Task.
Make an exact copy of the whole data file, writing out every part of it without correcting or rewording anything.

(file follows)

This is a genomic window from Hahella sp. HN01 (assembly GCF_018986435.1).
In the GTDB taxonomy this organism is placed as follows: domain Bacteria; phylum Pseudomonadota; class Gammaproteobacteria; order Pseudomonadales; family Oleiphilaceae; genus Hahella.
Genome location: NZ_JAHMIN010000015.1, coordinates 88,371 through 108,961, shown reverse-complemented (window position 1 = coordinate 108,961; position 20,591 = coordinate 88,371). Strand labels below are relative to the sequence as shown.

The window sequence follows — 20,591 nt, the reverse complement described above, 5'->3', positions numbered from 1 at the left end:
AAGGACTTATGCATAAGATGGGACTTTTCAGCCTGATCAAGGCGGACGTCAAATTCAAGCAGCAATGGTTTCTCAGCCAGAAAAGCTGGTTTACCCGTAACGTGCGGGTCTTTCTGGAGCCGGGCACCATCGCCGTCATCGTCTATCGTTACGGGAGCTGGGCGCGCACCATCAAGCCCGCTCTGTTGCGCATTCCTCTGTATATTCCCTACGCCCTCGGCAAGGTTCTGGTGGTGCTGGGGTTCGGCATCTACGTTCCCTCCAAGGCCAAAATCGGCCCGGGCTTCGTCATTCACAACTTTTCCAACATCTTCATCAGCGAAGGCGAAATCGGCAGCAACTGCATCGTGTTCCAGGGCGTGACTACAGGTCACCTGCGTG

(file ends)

This is a genomic window from Hahella sp. HN01 (assembly GCF_018986435.1).
In the GTDB taxonomy this organism is placed as follows: domain Bacteria; phylum Pseudomonadota; class Gammaproteobacteria; order Pseudomonadales; family Oleiphilaceae; genus Hahella.
Genome location: NZ_JAHMIN010000015.1, coordinates 88,371 through 108,961, shown reverse-complemented (window position 1 = coordinate 108,961; position 20,591 = coordinate 88,371). Strand labels below are relative to the sequence as shown.

The window sequence follows — 20,591 nt, the reverse complement described above, 5'->3', positions numbered from 1 at the left end:
AAGGACTTATGCATAAGATGGGACTTTTCAGCCTGATCAAGGCGGACGTCAAATTCAAGCAGCAATGGTTTCTCAGCCAGAAAAGCTGGTTTACCCGTAACGTGCGGGTCTTTCTGGAGCCGGGCACCATCGCCGTCATCGTCTATCGTTACGGGAGCTGGGCGCGCACCATCAAGCCCGCTCTGTTGCGCATTCCTCTGTATATTCCCTACGCCCTCGGCAAGGTTCTGGTGGTGCTGGGGTTCGGCATCTACGTTCCCTCCAAGGCCAAAATCGGCCCGGGCTTCGTCATTCACAACTTTTCCAACATCTTCATCAGCGAAGGCGAAATCGGCAGCAACTGCATCGTGTTCCAGGGCGTGACTACAGGTCACCTGCGTG